Becoming a mum is one of the magical and treasured parts of any woman’s life. But when our little ones arrive it can be all too easy to forget ourselves and get lost in nappy changes and feeding routines. When we talk about fitness for new mums, it doesn’t just mean getting back in shape - it’s about gaining a healthy level of all round fitness.
The Change in Routine
Having a baby is almost as exciting as it is exhausting – the little-ones bring about an extreme change in everyone’s routine. If like many women you’ve returned to work then not only do you have the stress of the job - but bringing up your infant, arranging child-care and even trying to get back into your favourite clothes! That’s a lot for any woman.
If you’re finding this transition hard then there are many steps you can take to help reduce stress. Many new mums change their employment to part-time until their baby is a little older. If you are finding the return to work stressful, then why not have look at what services are available to you. This could be counselling or other options to give you a helping-hand with stress relief. benenden health provide a 24/7 stress counselling helpline for advice & help without having to leave the home.
Create Your Fitness Plan
Maintaining fitness is not just about the physical aspects, it is also about our all round mental health. Being mentally fit needs to be treated in exactly the same way – and they both come down to exercise. When creating a new fitness plan, try to incorporate some mental actives too - these can be anything from a Suduko puzzle, a cross-word through to a chat with a friend.
A recent study conducted by the University of Michigan found;
"A brief (10 minutes minimum) chat was just as effective as spending 10 minutes on a crossword puzzle. Both activities proved more effective at boosting brain power than watching television for 10 minutes"
One major change that comes with having a baby is that sleep patterns become disturbed. This is especially true when they are very young of as they require regular feeds throughout the night. However, being fit and active does depend on our bodies getting an adequate amount of rest - without this a mum’s mood will be affected and hormonal stress levels are increased.
With this in mind make sure you factor in periods of rest both for mind and body, both need to be working in harmony to keep our mental health in check.
The recommended guidelines advertised by the NHS for physical exercise are 30 minutes a day for at least 5 days a week – which certainly seems achievable. This should ideally be a mixture of aerobic activities (walking, swimming, cycling) and strength training (resistance training, weight lifting*). This can break down to the follow list of activities.
- Cardiovascular - running, jogging, swimming
- Strength - weight training, kettle balls, push ups
- Flexibility - yoga, pilates, ballet
A combination of these just once a week will help your overall fitness. Teamed with a mixture of mental exercises you could see reduced stress level, but make sure you show your plan to your GP before undertaking any exercise.
A recent article by the BBC created hype around outdoor activity due to the gravity of their statement: “... five minutes of exercise in a ‘green space’ such as a park can boost mental health, researchers claim”. The conducted research specifically found that certain exercises in outdoor spaces helped us to find a ‘mentally ground state’ - more so at times of high-stress levels.*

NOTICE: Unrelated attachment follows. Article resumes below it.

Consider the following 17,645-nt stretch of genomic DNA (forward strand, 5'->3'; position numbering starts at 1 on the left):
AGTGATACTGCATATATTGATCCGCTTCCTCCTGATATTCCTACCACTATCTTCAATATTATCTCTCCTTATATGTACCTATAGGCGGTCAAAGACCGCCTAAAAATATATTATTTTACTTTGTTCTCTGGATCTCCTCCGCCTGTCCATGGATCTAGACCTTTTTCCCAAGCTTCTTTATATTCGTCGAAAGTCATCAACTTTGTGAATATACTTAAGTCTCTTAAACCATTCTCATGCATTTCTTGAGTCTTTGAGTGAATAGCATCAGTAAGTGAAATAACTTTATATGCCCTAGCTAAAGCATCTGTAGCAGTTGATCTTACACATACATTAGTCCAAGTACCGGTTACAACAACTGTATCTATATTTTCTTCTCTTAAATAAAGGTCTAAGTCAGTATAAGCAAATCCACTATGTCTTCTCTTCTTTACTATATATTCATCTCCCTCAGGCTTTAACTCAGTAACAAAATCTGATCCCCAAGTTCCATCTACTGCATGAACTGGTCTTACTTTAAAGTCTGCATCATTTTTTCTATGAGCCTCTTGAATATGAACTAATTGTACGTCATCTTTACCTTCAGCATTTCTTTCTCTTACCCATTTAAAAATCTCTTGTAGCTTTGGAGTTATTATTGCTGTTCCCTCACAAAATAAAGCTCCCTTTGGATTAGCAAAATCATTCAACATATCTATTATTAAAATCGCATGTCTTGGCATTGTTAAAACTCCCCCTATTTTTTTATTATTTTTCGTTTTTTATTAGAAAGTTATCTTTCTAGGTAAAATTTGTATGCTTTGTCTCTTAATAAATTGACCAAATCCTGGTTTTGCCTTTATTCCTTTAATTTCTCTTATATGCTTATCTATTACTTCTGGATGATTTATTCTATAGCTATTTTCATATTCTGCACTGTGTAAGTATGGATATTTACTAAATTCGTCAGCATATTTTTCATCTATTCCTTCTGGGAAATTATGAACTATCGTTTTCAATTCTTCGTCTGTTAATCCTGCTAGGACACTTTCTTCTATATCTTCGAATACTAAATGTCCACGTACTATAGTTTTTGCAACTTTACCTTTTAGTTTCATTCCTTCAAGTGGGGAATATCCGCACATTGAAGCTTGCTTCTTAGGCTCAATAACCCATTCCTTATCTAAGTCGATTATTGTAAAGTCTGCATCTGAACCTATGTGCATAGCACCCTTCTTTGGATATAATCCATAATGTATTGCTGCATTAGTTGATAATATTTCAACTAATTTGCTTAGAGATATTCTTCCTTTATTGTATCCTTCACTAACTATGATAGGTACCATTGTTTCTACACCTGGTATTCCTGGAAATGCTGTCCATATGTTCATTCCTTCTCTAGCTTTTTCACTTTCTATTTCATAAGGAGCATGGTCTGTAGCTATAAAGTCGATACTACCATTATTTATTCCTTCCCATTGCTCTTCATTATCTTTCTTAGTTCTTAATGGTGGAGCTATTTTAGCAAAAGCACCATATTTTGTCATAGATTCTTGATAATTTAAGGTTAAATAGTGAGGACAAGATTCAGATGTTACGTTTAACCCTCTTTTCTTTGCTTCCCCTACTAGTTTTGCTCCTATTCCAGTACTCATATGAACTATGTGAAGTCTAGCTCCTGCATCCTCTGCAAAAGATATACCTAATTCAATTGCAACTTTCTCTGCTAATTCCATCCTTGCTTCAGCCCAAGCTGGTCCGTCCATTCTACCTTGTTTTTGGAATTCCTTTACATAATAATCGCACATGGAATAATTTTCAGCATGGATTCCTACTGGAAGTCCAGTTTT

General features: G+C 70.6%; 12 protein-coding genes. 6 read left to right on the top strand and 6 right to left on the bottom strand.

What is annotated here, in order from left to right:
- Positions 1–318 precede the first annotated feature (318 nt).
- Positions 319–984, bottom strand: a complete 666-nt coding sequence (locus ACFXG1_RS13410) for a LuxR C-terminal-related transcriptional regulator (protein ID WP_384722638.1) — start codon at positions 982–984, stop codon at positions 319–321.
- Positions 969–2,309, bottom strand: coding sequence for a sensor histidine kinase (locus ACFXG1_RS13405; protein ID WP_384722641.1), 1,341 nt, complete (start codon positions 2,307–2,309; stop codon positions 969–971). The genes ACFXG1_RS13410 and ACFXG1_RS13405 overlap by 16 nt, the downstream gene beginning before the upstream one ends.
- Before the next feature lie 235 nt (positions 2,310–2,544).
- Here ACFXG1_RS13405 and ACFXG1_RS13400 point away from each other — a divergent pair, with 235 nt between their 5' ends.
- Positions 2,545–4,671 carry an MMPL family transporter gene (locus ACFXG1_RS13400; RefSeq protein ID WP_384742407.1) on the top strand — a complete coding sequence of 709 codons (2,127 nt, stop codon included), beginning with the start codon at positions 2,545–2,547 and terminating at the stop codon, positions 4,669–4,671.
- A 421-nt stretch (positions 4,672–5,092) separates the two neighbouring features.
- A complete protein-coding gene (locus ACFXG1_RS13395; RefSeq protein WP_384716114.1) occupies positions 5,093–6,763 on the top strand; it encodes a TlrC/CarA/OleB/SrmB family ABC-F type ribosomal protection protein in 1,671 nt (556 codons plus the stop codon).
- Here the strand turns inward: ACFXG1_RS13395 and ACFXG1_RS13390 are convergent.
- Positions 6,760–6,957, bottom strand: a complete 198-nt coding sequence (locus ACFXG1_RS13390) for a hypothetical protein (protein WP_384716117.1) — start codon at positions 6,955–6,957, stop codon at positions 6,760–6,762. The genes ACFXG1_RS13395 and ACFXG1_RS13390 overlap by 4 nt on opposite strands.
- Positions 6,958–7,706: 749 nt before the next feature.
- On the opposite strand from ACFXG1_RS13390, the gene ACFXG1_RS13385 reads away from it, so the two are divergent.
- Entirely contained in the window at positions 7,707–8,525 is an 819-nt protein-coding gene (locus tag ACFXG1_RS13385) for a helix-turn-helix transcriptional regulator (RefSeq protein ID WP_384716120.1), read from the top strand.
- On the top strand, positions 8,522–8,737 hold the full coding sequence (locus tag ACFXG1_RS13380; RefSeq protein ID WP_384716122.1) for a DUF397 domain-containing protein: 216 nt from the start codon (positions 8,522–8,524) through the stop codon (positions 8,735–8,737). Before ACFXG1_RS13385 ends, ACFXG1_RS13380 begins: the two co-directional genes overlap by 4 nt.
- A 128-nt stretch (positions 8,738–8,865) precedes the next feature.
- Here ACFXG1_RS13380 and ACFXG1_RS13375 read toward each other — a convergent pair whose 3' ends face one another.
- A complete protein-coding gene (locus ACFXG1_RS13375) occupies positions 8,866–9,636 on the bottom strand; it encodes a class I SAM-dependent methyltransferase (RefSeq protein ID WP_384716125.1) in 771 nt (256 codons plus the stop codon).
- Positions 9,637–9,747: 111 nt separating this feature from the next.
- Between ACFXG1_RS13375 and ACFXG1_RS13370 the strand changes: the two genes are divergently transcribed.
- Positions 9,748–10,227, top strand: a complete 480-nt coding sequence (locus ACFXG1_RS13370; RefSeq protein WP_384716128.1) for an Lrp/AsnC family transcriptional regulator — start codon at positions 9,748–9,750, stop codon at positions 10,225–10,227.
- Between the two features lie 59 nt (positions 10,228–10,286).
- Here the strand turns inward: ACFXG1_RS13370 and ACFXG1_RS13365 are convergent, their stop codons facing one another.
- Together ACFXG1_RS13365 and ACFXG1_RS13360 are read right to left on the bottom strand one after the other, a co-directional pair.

One of the easiest exercises to undertake in the great outdoors is walking and light jogging, what’s great about this is that it can be done whilst socialising with friends. Robin Gargrave of YMCAFit agrees and suggests that we interlink both walking and jogging rather than breaking into a full sprint.
"When you can walk briskly for 20 minutes continuously, you can try to "walk-jog". Walk for a minute and then jog for a minute, alternating the speeds throughout your session. Run at a pace at which you can still hold a conversation, but which feels harder than walking"
Exercising outdoors comes with a massive social aspect, exercising with friends or family will also keep you mentally stimulated (and keeping the exercise interesting!). If you are jogging alone then why not look at changing your route every so often to keep your mind as active as the rest of your body.
Now sometimes we just don’t have the time to get outside and exercise. So what are the options for those of us that need to stay and look after the little-one? Last year the NHS launched a Get Fit For Free campaign. It brought forth the importance of mental and physical exercise (without damaging our bank balances) and highlighted the amount of activities we can do from the comfort of our own home.
One of the more interesting ideas was a downloadable podcast for strength, resistance and weight training. These are easily downloadable to your home computer and run on a ten minute cycle, being so short these are easier to fit in amongst your day. These are designed to build upon your flexibility and for all around healthy lifestyles should be mixed in with exercise. One of the most underrated pieces of equipment for keeping fit is the skipping rope; just 30 minutes of skipping a day can potentially burn 400 calories* - team this with Yoga or strength podcast and you will be able to cover your weekly activity from home.
Whatever you decide to do; remember that getting fit is just as much about the exercise as it about creating a safe routine that will help you to become both mental, and physically fit.
*Quotes from Robin Gargraves nhs.uk/Livewell/fitness/Pages/Getfitwithoutgym.